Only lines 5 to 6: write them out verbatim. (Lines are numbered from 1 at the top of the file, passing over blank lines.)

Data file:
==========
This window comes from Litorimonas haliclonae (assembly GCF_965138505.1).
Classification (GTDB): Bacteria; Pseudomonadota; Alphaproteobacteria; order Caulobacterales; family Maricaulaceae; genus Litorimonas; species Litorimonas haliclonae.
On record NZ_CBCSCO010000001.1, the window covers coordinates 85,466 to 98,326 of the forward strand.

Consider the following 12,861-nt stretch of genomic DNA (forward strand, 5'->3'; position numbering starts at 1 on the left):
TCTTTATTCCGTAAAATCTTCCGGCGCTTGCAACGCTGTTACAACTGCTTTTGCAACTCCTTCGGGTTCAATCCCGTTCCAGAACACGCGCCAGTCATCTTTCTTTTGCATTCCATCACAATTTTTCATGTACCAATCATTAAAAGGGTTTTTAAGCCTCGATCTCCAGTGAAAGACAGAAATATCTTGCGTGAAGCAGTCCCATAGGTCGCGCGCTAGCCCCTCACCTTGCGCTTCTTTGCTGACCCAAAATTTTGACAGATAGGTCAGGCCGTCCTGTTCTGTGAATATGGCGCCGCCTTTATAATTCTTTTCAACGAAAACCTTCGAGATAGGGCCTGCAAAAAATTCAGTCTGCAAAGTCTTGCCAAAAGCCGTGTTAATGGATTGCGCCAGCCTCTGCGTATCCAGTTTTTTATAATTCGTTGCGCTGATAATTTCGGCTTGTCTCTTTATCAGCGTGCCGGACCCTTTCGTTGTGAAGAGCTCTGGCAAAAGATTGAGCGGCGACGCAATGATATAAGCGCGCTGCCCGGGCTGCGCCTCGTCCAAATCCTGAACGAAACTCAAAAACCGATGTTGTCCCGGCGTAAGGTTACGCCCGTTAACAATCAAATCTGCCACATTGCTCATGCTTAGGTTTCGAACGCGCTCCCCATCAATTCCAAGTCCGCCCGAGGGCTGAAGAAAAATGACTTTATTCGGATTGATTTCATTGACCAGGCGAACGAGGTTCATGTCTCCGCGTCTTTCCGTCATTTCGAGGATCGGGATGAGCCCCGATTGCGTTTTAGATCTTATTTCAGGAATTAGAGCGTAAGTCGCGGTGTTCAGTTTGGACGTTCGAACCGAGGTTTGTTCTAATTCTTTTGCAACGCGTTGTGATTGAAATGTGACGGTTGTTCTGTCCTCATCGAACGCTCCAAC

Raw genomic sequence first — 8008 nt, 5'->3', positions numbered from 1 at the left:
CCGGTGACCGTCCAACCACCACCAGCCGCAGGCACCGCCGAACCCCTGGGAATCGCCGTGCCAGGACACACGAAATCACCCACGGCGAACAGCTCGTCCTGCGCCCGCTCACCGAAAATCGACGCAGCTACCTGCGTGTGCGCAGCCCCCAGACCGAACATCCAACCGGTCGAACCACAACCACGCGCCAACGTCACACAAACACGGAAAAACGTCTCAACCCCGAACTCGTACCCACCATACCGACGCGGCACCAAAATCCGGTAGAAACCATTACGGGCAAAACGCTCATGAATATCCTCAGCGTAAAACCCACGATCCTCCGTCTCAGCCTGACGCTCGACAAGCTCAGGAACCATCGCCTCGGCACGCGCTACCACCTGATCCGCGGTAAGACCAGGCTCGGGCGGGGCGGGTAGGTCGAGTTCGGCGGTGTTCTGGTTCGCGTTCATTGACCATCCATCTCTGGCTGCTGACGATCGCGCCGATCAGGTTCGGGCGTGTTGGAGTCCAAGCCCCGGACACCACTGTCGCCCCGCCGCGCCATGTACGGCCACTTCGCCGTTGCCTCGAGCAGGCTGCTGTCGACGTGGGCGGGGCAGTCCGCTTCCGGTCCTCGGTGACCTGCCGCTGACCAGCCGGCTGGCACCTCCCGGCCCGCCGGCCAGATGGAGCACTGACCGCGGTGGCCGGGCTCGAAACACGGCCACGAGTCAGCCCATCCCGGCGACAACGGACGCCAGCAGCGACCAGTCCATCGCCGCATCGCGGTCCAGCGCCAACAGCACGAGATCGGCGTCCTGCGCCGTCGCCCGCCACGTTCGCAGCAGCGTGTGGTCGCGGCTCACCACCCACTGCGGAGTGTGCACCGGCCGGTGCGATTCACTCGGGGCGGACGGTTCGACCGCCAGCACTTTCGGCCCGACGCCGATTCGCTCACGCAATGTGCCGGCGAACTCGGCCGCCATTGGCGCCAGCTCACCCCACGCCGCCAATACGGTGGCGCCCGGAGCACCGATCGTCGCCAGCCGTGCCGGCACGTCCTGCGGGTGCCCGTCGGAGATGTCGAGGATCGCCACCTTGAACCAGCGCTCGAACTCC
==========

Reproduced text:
TCTTTATTCCGTAAAATCTTCCGGCGCTTGCAACGCTGTTACAACTGCTTTTGCAACTCCTTCGGGTTCAATCCCGTTCCAGAACACGCGCCAGTCATCTTTCTTTTGCATTCCATCACAATTTTTCATGTACCAATCATTAAAAGGGTTTTTAAGCCTCGATCTCCAGTGAAAGACAGAAATATCTTGCGTGAAGCAGTCCCATAGGTCGCGCGCTAGCCCCTCACCTTGCGCTTCTTTGCTGACCCAAAATTTTGACAGATAGGTCAGGCCGTCCTGTTCTGTGAATATGGCGCCGCCTTTATAATTCTTTTCAACGAAAACCTTCGAGATAGGGCCTGCAAAAAATTCAGTCTGCAAAGTCTTGCCAAAAGCCGTGTTAATGGATTGCGCCAGCCTCTGCGTATCCAGTTTTTTATAATTCGTTGCGCTGATAATTTCGGCTTGTCTCTTTATCAGCGTGCCGGACCCTTTCGTTGTGAAGAGCTCTGGCAAAAGATTGAGCGGCGACGCAATGATATAAGCGCGCTGCCCGGGCTGCGCCTCGTCCAAATCCTGAACGAAACTCAAAAACCGATGTTGTCCCGGCGTAAGGTTACGCCCGTTAACAATCAAATCTGCCACATTGCTCATGCTTAGGTTTCGAACGCGCTCCCCATCAATTCCAAGTCCGCCCGAGGGCTGAAGAAAAATGACTTTATTCGGATTGATTTCATTGACCAGGCGAACGAGGTTCATGTCTCCGCGTCTTTCCGTCATTTCGAGGATCGGGATGAGCCCCGATTGCGTTTTAGATCTTATTTCAGGAATTAGAGCGTAAGTCGCGGTGTTCAGTTTGGACGTTCGAACCGAGGTTTGTTCTAATTCTTTTGCAACGCGTTGTGATTGAAATGTGACGGTTGTTCTGTCCTCATCGAACGCTCCAAC

Raw genomic sequence first — 8008 nt, 5'->3', positions numbered from 1 at the left: